UK quintet As It Is has certainly had a successful two years. For one, they got picked up by Fearless Records and came out of the gate kicking with their debut album Never Happy Ever After (which spawned the majestically wonderful earworm “Dial Tones”). In addition, they’ve used their time to build a versatile fanbase that will keep them as strong contenders in the ever competitive pop-punk world. They landed themselves on three major U.S. tours in 2015 (Van’s Warped Tour, Glamour Kills Spring Break and The AP Tour) and opened for well-known names like Sleeping With Sirens and Sum 41 in 2016 apart from their own UK headlining tour in support of Never Happy Ever After. But with constant touring and a rising career comes stress, anxiety, and even depression, and frontman Patty Walters opens up about his mental health issues in the band’s sophomore album Okay.
During promotion of Okay., it was stated that the main theme of the album is “the idea that it’s okay to not be okay.” The re-occurring them of “faking a smile” is prominent throughout the album and was clear throughout its lead single “Pretty Little Distance” and its title track. While both have similarities to tracks from their debut (“Okay” and “Dial Tones”, “Pretty Little Distance” and “Cheap Shots and Setbacks”), they introduce their listener to to the album’s theme in a subtle, yet influential way. These tracks target the group of people who have utter chaos going on inside of them, but putting on a show for those around them to make it seem like they’ve got themselves put together. Both play into the ‘there’s always a lot more going on under the surface when you get closer look’ notion that we read Pinterest quotes about but in a more meaningful and personal (from Patty) way.
Two tracks in particular play off each other in perfect harmony, “No Way Out” and “Until I Return”. The former perfectly embodies how living with anxiety can get the best of us despite trying our hardest to keep it at bay. The latter is an ode to the people who are willing to stick around through those moments of weakness. “No Way Out” describes how anxiety ridden individuals feel when everything starts to feel like it’s too much to handle (“Inside as the rain came pouring down / I’m losing touch with the only soul I’ve found”), but Walters’ monologue of a bridge oozes the raw, almost heartbreaking self-realization that can easily be compared to that of Good Charlotte‘s “Predictable”. “Until I Return” becomes the ultimate ‘thank you’ for all of the times that we say “I promise I’ll fight but I can’t promise that I’ll be fine”, because we all know that it’s hard to find people that will put up with us for the long run. These two theme tracks truly get to the point of what Okay. is trying to achieve in a realistically emotional way.
In classic emo-esque fashion, Okay. also gives us a look into dysfunctional family life, breakups, and, of course, hometown nostalgia (“The Coast Is Where The Home Is”). Okay. ‘s breakup tracks have a very ‘7 stages of grief feel to them’ in terms of lyrical and instrumental tone. Specifically, the three ending stages anger (stage 5), initial acceptance (stage 6) and redirected hope (stage 7) are represented. “Soap” clearly presents itself at stage 5 in a very punk, almost accusatory or bitter way, while ending ballad “Still Remembering” indicates a calming tone of improvement. Peppy “Patchwork Love” is the ending of the entire grief process and presents a understanding that sometimes letting each other go is for the best — even though the first stages suck ass.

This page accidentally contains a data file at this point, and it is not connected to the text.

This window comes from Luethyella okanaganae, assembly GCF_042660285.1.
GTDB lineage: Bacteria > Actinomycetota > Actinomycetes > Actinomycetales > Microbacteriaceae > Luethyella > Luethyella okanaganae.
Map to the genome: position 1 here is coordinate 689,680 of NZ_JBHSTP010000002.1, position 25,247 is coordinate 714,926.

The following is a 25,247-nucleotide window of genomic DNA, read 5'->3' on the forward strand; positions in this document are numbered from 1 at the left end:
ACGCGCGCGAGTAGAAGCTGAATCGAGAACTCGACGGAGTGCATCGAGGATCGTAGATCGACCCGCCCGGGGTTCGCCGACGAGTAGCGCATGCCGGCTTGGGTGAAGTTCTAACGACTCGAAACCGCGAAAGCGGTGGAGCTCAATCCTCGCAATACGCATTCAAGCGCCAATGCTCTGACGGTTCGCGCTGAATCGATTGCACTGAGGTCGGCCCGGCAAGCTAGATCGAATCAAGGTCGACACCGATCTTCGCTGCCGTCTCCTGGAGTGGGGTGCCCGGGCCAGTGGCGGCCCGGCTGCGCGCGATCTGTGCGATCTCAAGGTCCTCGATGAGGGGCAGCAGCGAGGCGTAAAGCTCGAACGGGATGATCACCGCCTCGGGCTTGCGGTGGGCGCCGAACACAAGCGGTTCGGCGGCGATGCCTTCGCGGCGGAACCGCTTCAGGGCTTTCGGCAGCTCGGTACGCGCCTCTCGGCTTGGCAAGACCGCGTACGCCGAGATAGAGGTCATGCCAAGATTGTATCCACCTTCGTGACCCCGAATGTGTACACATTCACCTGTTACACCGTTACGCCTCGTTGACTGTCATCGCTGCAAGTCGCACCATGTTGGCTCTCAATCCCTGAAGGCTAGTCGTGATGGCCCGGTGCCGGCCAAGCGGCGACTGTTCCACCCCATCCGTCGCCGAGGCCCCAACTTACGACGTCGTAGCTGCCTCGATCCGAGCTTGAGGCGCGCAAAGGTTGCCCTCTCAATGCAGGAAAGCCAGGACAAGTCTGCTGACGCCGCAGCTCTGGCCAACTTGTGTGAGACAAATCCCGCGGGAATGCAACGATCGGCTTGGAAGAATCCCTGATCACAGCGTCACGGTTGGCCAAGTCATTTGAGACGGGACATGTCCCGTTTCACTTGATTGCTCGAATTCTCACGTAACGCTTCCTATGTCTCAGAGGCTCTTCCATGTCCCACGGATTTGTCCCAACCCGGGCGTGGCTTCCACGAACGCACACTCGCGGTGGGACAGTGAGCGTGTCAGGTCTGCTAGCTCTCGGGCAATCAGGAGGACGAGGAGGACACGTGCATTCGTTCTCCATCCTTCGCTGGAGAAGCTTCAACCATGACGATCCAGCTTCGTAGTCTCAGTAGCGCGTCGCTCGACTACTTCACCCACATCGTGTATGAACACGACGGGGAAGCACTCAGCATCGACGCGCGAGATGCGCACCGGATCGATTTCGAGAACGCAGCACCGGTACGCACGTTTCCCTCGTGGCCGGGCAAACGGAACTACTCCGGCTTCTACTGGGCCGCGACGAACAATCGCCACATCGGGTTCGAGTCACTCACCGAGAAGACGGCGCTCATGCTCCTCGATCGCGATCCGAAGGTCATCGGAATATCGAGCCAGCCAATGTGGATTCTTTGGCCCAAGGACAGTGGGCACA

Patty gets pretty personal with his musical apology to his sister (“Hey Rachel”) and delve into the child’s point of view in the divorce process (“Curtains Close”). However, “Austen” takes a turn for the gut-wrenching as he describes the pain that is felt when watching someone (in this case his grandfather) battle for their life and not wanting to let them go. Having artists open up about their family is an important milestone in their career, and these three tracks beautifully tell the stories of traumatizing scenarios that affect everyday lives.
The word okay doesn’t begin to describe the amount of heart and honesty that has been put into this album because it’s so much more. As It Is wasn’t afraid to go there with a clean, peppy bubblegum pop-punk sound. Their lyrics add to that, covering heavier topics like depression, anxiety, divorce, loss, and heartbreak in hopes of reaching out to the listeners that need that type of song in their life. Okay.‘s overall theme is that “it’s okay to not be okay” and it gets this point across in a fun, yet cohesively deep way. It’s a perfect edition to anyone’s shelf who uses music to escape from the world. Congrats As It Is on looking the sophomore slump in the face and telling it to f— off.